In truth, it’s likely that you will want to encourage a mix of these options within your plans, but understanding your objectives and goals first will allow you to target the right kind of content.
Once you have established the aim of your content, it’s easier to create a more sustainable marketing plan.
The next step is to take a look at previous content that you and your competitors have been working on.
Starting with your own efforts, evaluate what you have created in the past and which forms of content have proved to be successful. Google Analytics will provide you with the insights you need to determine this.
Are there areas that you could incorporate into your own plans or any gaps in the market to exploit? Remember that you want to make your content engaging, so steer away from generic ideas that have been created before.
You may also decide to improve a specific marketing channel, such as an on-page blog that hasn’t been maintained or updated in a while.
Looking at the types of content your competitors are creating can also act as inspiration and spawn new ideas to place in your plans too. Once you’ve completed your research you can start to detail which types of content you are going to use in your plans.
Before you gather ideas and create content titles, put yourself in the shoes of your target audience.
Think about the specific types of content they would want to come across that relate to your brand. Although this is a simple tactic, taking an audience perspective can inspire you to create something which you might have otherwise missed.
Content doesn’t always have to be elaborate either. Sometimes simple pieces can work just as well, so it’s worth getting in the mindset of your audience to see if any new ideas are unveiled.
With a solid idea of the purpose of your content and where it’s going to be placed, you can now start to create optimised titles for your plan.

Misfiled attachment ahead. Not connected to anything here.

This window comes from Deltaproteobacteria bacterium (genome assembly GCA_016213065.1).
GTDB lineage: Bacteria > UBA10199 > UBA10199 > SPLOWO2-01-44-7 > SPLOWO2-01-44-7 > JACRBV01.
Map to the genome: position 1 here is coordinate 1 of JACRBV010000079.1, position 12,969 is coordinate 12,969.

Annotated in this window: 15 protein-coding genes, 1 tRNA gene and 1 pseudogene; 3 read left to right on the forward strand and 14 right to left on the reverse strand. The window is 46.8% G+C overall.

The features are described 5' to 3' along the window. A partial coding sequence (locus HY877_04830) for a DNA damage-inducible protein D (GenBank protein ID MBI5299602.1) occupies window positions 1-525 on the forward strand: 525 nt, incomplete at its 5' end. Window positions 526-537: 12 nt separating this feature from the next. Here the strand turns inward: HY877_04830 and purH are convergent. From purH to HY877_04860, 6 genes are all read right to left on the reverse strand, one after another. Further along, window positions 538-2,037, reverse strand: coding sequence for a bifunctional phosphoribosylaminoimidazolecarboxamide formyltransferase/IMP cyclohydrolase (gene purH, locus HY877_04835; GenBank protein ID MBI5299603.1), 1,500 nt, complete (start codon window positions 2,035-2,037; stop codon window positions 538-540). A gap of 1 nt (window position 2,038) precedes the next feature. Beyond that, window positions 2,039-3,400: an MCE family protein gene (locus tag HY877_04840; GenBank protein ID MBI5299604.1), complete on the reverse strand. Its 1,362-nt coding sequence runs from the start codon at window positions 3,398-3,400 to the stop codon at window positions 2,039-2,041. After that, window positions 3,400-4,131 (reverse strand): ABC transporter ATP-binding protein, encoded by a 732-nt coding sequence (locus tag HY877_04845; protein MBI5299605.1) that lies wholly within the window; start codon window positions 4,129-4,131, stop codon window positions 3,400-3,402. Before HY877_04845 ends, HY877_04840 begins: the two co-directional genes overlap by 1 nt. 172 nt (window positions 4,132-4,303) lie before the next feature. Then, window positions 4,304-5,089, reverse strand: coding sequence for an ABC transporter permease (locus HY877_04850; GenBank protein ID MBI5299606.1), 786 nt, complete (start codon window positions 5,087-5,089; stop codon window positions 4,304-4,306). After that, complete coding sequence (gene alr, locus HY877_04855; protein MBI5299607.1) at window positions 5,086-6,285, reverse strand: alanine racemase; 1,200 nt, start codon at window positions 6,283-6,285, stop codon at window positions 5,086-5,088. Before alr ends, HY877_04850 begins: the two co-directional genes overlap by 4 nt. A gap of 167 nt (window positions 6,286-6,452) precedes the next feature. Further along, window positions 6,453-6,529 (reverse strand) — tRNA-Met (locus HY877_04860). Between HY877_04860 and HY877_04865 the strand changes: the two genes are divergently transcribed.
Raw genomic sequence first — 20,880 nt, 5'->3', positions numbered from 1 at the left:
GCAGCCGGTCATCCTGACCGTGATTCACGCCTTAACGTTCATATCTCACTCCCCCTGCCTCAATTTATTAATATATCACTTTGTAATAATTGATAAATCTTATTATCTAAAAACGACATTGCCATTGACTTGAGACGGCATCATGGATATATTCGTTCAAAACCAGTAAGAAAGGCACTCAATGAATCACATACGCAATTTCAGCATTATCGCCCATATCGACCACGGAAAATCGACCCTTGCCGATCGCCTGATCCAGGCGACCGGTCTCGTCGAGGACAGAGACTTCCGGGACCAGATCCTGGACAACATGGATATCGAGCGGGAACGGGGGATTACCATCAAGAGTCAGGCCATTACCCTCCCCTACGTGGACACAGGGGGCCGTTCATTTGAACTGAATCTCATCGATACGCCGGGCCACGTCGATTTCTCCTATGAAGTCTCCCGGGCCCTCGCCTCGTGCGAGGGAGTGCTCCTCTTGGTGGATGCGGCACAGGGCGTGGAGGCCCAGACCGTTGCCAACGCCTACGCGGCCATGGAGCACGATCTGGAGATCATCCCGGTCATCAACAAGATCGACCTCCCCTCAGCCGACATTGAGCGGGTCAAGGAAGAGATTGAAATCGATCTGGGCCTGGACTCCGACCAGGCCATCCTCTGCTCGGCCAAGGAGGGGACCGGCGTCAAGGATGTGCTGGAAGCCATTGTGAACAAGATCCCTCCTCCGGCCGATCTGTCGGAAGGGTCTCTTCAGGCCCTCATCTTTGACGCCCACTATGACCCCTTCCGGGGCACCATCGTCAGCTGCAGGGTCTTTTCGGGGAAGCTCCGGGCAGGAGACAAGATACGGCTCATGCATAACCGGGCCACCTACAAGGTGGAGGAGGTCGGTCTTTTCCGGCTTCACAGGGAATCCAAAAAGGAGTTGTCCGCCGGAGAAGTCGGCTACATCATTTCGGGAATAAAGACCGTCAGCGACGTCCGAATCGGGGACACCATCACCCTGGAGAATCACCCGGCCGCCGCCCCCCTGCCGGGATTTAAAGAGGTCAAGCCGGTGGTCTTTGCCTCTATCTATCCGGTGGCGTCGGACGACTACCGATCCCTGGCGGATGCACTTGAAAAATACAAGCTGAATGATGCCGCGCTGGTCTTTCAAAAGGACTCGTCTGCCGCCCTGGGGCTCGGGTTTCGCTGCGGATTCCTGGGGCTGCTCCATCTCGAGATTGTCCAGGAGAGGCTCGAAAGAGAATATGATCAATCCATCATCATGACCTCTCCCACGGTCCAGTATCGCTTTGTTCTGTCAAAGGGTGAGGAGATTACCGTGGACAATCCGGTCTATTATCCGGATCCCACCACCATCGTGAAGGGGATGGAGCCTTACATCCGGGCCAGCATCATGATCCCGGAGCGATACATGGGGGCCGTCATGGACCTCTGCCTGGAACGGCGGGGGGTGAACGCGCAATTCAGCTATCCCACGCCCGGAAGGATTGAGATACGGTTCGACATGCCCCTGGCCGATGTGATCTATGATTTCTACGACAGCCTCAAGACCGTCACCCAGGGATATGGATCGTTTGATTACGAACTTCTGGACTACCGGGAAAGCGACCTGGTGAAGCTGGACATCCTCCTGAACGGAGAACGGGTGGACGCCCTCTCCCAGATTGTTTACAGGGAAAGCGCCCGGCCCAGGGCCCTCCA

You obviously need to create content around themes that have search demand, but always think of the user’s needs first, before the search engines.
Titles can tie in with upcoming events, key industry dates, seasonality, customer frustrations and problems, and even off the back of market research or a current topic in the public eye.
Tools such as Ubersuggest are also handy for coming up with areas of focus and optimised titles to include in your plans.
Remember to think back to the first point in this section so you can ensure that each piece of content aims to achieve a desired result.
Any titles you think of that don’t make the final cut can be noted in a separate document. These will then be ready to use as a reserve or if you decide that the plans need to be altered at any stage.
With an understanding of what you want your content to achieve, backed up with content research and taking an audience perspective, your plans should start to take off.
Ultimately, you should end up with a full plan to visualise everything which spans across the time frame you have decided upon.
Now get planning
A content plan can make a big difference to your marketing campaigns. If your company has been creating content or you’re looking to engage in these activities soon, make sure that a plan is your number one priority.
Using this plan as your content efforts progress will bring its own benefits and also make your campaigns much easier to manage and visualise too. So all you need to do now is get planning!
If you need any further content marketing advice please check out our whitepaper on Content Marketing strategy, planning and creation.
For a long time, Bing, the UK’s second-largest search engine, has been underappreciated and, in some instances, even ignored. Often regarded as the inferior search engine to market leader Google, Bing has historically struggled to appeal to many in the digital world. Most PPC analysts would give justified reasons for neglecting Bing for so long; these include the volume of traffic and the user experience just not matching up to Google. However, the validity of these assessments is now diminishing. Bing has grown and improved rapidly in the last couple of years; if you are not integrating it into your comprehensive digital marketing plan, you run the risk of missing out on a large portion of your chosen market and significant revenue.
When it comes to building a content marketing campaign, it can be difficult to know where to start. You may have an initial idea but bringing it to life and getting your message seen are always harder than initially thought.